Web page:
- DOD Automated Biometric Identification System: A biometric check against the Department of Defense (DOD) Automated Biometric Identification System (ABIS) is conducted for certain cases.
- National Counterterrorism Center: The Asylum Division also screens the biographic information of new asylum applicants against the National Counterterrorism Center’s terrorism holdings.
For protection requests that enter the system through the credible fear process, the DHS testimony explains that USCIS Asylum Officers conduct a mandatory check of both TECS (described above) and US-VISIT/IDENT (referenced above) during the credible fear process. These checks help to confirm identity and inform lines of questioning. In addition, with respect to cases that enter the system through the credible fear process, asylum officers – at the credible fear stage – also ensure that the Federal Bureau of Investigation (FBI) name check and fingerprint checks have been initiated. DHS, in its December testimony, stated that “The USCIS asylum officer’s determination as well as information on the individual’s identity, including how he or she established it, results of the security checks, and any adverse information is recorded and placed in the alien’s file upon completion of the credible fear process. This information is then provided to ICE.” As a result, ICE will have this information with respect to individuals who pass the credible fear screening process and are put into immigration court removal proceedings and to consider in detention determinations.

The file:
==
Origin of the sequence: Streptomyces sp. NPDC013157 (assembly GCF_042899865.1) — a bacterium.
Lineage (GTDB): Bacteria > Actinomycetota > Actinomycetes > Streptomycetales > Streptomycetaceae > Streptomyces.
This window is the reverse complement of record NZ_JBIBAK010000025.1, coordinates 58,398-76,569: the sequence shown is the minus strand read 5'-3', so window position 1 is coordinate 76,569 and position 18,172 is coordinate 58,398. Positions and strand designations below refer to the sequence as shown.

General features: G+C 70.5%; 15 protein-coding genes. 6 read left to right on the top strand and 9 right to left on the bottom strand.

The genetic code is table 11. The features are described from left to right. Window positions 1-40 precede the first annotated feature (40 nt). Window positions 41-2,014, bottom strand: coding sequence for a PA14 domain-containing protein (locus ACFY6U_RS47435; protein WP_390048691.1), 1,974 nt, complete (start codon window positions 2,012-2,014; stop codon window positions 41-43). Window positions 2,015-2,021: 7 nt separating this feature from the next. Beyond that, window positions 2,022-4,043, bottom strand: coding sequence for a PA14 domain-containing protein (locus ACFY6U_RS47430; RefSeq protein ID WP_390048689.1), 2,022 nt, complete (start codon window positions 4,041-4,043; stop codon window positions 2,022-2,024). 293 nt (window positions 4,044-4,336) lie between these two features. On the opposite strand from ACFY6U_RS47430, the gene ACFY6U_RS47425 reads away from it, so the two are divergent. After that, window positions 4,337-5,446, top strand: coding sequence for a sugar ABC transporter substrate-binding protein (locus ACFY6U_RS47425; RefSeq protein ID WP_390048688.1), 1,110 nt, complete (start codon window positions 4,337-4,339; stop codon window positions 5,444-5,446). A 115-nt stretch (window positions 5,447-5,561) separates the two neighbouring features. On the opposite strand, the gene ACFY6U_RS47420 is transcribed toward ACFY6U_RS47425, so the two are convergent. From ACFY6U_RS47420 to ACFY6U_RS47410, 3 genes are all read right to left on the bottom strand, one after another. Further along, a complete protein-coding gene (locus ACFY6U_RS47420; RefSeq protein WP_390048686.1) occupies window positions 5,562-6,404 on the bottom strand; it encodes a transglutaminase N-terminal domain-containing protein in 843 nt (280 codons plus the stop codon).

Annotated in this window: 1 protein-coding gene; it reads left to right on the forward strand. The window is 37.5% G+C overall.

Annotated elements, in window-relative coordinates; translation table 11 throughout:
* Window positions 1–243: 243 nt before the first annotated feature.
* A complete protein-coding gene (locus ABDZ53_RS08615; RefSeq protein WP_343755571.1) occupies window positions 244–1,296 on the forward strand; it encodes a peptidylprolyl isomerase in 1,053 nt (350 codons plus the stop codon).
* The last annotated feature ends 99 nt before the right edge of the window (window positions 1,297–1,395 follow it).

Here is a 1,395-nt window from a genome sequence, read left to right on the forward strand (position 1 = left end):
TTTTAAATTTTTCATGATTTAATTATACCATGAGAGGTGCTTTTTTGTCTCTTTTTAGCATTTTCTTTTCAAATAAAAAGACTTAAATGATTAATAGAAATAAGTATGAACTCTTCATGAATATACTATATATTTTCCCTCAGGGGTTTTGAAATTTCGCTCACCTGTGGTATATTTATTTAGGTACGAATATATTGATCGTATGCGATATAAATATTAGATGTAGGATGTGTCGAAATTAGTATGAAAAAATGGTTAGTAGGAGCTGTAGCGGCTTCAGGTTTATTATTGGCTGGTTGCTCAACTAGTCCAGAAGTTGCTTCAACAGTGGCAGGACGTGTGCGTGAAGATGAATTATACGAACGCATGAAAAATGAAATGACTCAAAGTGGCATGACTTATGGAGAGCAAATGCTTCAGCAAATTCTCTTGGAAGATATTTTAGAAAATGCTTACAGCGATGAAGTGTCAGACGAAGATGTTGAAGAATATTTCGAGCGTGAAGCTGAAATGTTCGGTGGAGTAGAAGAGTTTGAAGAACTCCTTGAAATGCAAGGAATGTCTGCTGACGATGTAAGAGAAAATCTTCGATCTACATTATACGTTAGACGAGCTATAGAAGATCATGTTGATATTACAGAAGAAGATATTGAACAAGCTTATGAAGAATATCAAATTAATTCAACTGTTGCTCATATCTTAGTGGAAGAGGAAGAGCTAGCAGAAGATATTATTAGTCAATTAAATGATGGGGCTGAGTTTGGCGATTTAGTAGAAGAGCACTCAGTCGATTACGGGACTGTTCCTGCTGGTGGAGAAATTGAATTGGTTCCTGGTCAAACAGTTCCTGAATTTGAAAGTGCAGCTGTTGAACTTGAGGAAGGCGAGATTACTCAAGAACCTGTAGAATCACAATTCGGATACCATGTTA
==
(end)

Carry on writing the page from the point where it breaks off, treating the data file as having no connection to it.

Fraud Detection and National Security Teams
USCIS’s Office of Fraud Detection and National Security aids in identifying fraudulent asylum claims by training asylum officers and providing technical support. Through this office, asylum officers may refer suspected fraudulent applications to ICE for criminal investigation and prosecution. These specially trained officers review asylum files to monitor the asylum caseload for fraud and they liaise with various law enforcement entities. These officers also help train asylum officers on detecting and addressing fraud. The FDNS officers also conduct in-depth vetting on cases with national security concerns. This includes liaising with local Joint Terrorism Task Forces regarding these cases. Asylum Offices also have on their staff trained document experts, Forensic Document Laboratory Certified Document Instructors (FDLCDIs), who have been trained by the Department of Homeland Security’s Forensic Document Laboratory. FDLCDIs examine for fraud documents submitted to the Asylum Office by asylum applicants and train Asylum Office staff on how to recognize certain documents for irregularities and fraud indicators.
Asylum Officer Training and Mandatory Supervisory Review of all Asylum Decisions